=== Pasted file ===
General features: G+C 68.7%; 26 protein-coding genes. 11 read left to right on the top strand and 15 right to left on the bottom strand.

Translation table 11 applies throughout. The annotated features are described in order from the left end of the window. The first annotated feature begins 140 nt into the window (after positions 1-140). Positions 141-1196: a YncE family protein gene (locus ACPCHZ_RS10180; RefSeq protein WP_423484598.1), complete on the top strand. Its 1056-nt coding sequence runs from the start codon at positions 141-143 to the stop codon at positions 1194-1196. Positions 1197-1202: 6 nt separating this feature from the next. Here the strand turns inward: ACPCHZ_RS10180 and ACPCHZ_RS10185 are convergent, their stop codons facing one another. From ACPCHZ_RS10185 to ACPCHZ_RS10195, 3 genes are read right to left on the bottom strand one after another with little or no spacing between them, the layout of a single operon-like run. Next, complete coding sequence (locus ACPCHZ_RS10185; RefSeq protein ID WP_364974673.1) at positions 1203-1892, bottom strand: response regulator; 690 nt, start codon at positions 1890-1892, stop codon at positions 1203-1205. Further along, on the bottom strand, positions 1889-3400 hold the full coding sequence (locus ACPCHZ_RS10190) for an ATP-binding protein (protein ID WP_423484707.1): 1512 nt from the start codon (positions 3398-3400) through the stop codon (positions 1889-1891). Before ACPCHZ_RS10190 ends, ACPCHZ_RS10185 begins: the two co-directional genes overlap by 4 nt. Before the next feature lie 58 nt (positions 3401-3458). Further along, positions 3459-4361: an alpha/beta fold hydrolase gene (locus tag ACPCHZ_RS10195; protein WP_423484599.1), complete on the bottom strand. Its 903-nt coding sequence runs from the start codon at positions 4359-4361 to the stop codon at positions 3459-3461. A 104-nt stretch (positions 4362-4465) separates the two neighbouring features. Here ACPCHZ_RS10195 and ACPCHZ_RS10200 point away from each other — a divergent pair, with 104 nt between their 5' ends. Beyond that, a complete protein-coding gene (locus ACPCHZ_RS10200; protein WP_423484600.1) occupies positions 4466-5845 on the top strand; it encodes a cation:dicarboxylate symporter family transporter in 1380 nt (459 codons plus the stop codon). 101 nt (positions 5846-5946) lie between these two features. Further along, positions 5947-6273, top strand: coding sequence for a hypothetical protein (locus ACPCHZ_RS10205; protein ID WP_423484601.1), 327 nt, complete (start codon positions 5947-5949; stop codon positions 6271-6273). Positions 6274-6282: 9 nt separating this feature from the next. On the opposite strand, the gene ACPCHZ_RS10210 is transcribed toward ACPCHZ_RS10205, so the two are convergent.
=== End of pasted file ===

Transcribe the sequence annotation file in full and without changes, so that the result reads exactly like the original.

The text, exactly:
General features: G+C 68.7%; 26 protein-coding genes. 11 read left to right on the top strand and 15 right to left on the bottom strand.

Translation table 11 applies throughout. The annotated features are described in order from the left end of the window. The first annotated feature begins 140 nt into the window (after positions 1-140). Positions 141-1196: a YncE family protein gene (locus ACPCHZ_RS10180; RefSeq protein WP_423484598.1), complete on the top strand. Its 1056-nt coding sequence runs from the start codon at positions 141-143 to the stop codon at positions 1194-1196. Positions 1197-1202: 6 nt separating this feature from the next. Here the strand turns inward: ACPCHZ_RS10180 and ACPCHZ_RS10185 are convergent, their stop codons facing one another. From ACPCHZ_RS10185 to ACPCHZ_RS10195, 3 genes are read right to left on the bottom strand one after another with little or no spacing between them, the layout of a single operon-like run. Next, complete coding sequence (locus ACPCHZ_RS10185; RefSeq protein ID WP_364974673.1) at positions 1203-1892, bottom strand: response regulator; 690 nt, start codon at positions 1890-1892, stop codon at positions 1203-1205. Further along, on the bottom strand, positions 1889-3400 hold the full coding sequence (locus ACPCHZ_RS10190) for an ATP-binding protein (protein ID WP_423484707.1): 1512 nt from the start codon (positions 3398-3400) through the stop codon (positions 1889-1891). Before ACPCHZ_RS10190 ends, ACPCHZ_RS10185 begins: the two co-directional genes overlap by 4 nt. Before the next feature lie 58 nt (positions 3401-3458). Further along, positions 3459-4361: an alpha/beta fold hydrolase gene (locus tag ACPCHZ_RS10195; protein WP_423484599.1), complete on the bottom strand. Its 903-nt coding sequence runs from the start codon at positions 4359-4361 to the stop codon at positions 3459-3461. A 104-nt stretch (positions 4362-4465) separates the two neighbouring features. Here ACPCHZ_RS10195 and ACPCHZ_RS10200 point away from each other — a divergent pair, with 104 nt between their 5' ends. Beyond that, a complete protein-coding gene (locus ACPCHZ_RS10200; protein WP_423484600.1) occupies positions 4466-5845 on the top strand; it encodes a cation:dicarboxylate symporter family transporter in 1380 nt (459 codons plus the stop codon). 101 nt (positions 5846-5946) lie between these two features. Further along, positions 5947-6273, top strand: coding sequence for a hypothetical protein (locus ACPCHZ_RS10205; protein ID WP_423484601.1), 327 nt, complete (start codon positions 5947-5949; stop codon positions 6271-6273). Positions 6274-6282: 9 nt separating this feature from the next. On the opposite strand, the gene ACPCHZ_RS10210 is transcribed toward ACPCHZ_RS10205, so the two are convergent.